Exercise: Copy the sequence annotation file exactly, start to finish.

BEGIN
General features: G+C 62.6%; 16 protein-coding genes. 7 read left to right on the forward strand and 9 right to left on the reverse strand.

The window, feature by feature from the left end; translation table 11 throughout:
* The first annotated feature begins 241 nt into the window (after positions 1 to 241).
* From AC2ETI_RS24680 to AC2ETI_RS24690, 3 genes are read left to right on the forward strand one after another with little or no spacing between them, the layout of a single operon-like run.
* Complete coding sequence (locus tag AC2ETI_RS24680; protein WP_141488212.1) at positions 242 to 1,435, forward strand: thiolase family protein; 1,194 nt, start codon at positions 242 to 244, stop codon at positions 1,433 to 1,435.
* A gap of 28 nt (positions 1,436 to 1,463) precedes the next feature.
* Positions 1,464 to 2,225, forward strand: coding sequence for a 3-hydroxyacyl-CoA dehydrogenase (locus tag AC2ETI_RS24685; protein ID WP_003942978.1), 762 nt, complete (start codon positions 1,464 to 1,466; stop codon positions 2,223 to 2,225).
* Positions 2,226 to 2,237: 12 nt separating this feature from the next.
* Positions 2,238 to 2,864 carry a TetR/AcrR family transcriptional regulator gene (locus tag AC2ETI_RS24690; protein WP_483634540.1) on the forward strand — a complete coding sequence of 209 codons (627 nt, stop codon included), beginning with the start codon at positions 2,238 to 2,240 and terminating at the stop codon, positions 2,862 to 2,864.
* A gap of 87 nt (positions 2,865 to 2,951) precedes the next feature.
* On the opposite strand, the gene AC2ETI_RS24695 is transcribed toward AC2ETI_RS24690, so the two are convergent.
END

General features: G+C 62.6%; 16 protein-coding genes. 7 read left to right on the forward strand and 9 right to left on the reverse strand.

The window, feature by feature from the left end; translation table 11 throughout:
* The first annotated feature begins 241 nt into the window (after positions 1 to 241).
* From AC2ETI_RS24680 to AC2ETI_RS24690, 3 genes are read left to right on the forward strand one after another with little or no spacing between them, the layout of a single operon-like run.
* Complete coding sequence (locus tag AC2ETI_RS24680; protein WP_141488212.1) at positions 242 to 1,435, forward strand: thiolase family protein; 1,194 nt, start codon at positions 242 to 244, stop codon at positions 1,433 to 1,435.
* A gap of 28 nt (positions 1,436 to 1,463) precedes the next feature.
* Positions 1,464 to 2,225, forward strand: coding sequence for a 3-hydroxyacyl-CoA dehydrogenase (locus tag AC2ETI_RS24685; protein ID WP_003942978.1), 762 nt, complete (start codon positions 1,464 to 1,466; stop codon positions 2,223 to 2,225).
* Positions 2,226 to 2,237: 12 nt separating this feature from the next.
* Positions 2,238 to 2,864 carry a TetR/AcrR family transcriptional regulator gene (locus tag AC2ETI_RS24690; protein WP_483634540.1) on the forward strand — a complete coding sequence of 209 codons (627 nt, stop codon included), beginning with the start codon at positions 2,238 to 2,240 and terminating at the stop codon, positions 2,862 to 2,864.
* A gap of 87 nt (positions 2,865 to 2,951) precedes the next feature.
* On the opposite strand, the gene AC2ETI_RS24695 is transcribed toward AC2ETI_RS24690, so the two are convergent.